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Honeywell cooling tech to support next-gen F-35 power systems

Honeywell has announced the successful demonstration of upgrades to the current cooling capacity of the F-35’s Power and Thermal Management System (PTMS) to 80kW.

Honeywell has announced the successful demonstration of upgrades to the current cooling capacity of the F-35’s Power and Thermal Management System (PTMS) to 80kW.

Honeywell has been the supplier of the F-35’s PTMS for the past two decades and will now be best-positioned to support future mission systems’ modernisation requirements.

With this significantly enhanced cooling capability, Honeywell now far exceeds the current 32kW cooling needs of the US military and its allied partners, like Australia, that will operate a fleet of 72 F-35A Lightning II Joint Strike Fighters.

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The successful demonstration meets the current airframe requirement in service for the F-35. The F-35 Lightning II Joint Program Office (JPO) indicated in 2023 that more cooling power would be needed in the F-35 to support advanced avionics in future generations of aircraft.

Matt Milas, president, defence and space, Honeywell Aerospace Technologies, said, “Today, we have successfully demonstrated that we not only meet the F-35’s current operational needs, but we are ready to service future F-35 modernisation upgrades without the need for expensive changes to the aircraft for either forward-fit or retrofit scenarios.”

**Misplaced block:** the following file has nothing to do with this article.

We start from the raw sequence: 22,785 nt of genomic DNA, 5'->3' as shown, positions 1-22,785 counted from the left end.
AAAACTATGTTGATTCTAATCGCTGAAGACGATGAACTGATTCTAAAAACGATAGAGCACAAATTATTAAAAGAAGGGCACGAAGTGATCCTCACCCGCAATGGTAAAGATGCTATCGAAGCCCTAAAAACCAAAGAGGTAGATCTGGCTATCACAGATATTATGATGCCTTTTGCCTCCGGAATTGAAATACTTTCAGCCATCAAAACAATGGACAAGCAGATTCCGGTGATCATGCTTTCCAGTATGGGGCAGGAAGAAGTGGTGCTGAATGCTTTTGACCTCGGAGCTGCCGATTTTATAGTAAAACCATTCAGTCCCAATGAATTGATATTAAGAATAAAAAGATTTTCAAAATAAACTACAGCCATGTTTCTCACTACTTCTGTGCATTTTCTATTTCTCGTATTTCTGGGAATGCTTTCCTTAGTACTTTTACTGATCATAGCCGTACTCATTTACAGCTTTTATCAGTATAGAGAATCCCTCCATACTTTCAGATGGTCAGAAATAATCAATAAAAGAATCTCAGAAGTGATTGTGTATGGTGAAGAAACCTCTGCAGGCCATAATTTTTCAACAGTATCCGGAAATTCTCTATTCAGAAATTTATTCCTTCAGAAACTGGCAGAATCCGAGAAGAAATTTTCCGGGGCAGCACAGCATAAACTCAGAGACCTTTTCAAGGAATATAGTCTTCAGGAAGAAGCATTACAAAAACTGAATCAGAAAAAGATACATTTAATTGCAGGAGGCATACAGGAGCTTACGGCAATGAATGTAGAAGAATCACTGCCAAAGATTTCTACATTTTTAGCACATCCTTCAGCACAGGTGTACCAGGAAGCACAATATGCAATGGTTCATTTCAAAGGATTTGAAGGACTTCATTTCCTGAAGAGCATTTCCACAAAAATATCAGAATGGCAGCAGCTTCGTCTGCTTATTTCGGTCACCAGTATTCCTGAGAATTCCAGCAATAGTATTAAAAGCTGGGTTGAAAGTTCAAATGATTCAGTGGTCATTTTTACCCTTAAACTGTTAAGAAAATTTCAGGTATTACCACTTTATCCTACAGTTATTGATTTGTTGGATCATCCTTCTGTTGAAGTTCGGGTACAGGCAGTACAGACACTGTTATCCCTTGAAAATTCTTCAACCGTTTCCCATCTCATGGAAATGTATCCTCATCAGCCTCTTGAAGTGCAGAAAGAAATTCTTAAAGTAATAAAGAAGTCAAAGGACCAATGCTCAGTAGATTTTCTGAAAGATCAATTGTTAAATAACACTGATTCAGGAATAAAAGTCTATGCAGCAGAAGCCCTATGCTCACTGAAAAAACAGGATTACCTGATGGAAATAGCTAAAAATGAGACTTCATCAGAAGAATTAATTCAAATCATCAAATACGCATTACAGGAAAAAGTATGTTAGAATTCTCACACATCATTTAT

This has helped prove Honeywell can offer a low-risk and affordable solution that meets the JPO’s future needs all while utilising the existing supply base and sustainment network.

“By enabling F-35s to update cooling capacity within our existing PTMS architecture, we can now eliminate the risks that would otherwise come from qualifying and fielding a new system that would cost taxpayers billions of dollars without any additional benefit,” Milas added.

To demonstrate the 80kW cooling capability, Honeywell used a digital twin of the PTMS, which leveraged data from over 2,500 hours of performance testing in Honeywell’s test facility and more than 750,000 hours of in-flight experience.

Matt Schacht, vice-president, engineering, Honeywell Aerospace Technologies, added, “Honeywell’s PTMS is key to many aircraft systems integrated into the F-35 and any changes to the PTMS would affect other critical components of the aircraft.”

The digital twin incorporated low-risk advancements to heat exchangers and controls changes that further optimise system performance. These modest changes significantly increased cooling potential while simultaneously maintaining all existing critical interfaces with airplane thermal systems without the need for invasive redesigns or concurrency.

“We believe the lowest risk path forward for the F-35 is to maintain the existing architecture of the PTMS to preserve its many critical functions, while increasing cooling capacity for future generations of the aircraft," Schacht said.

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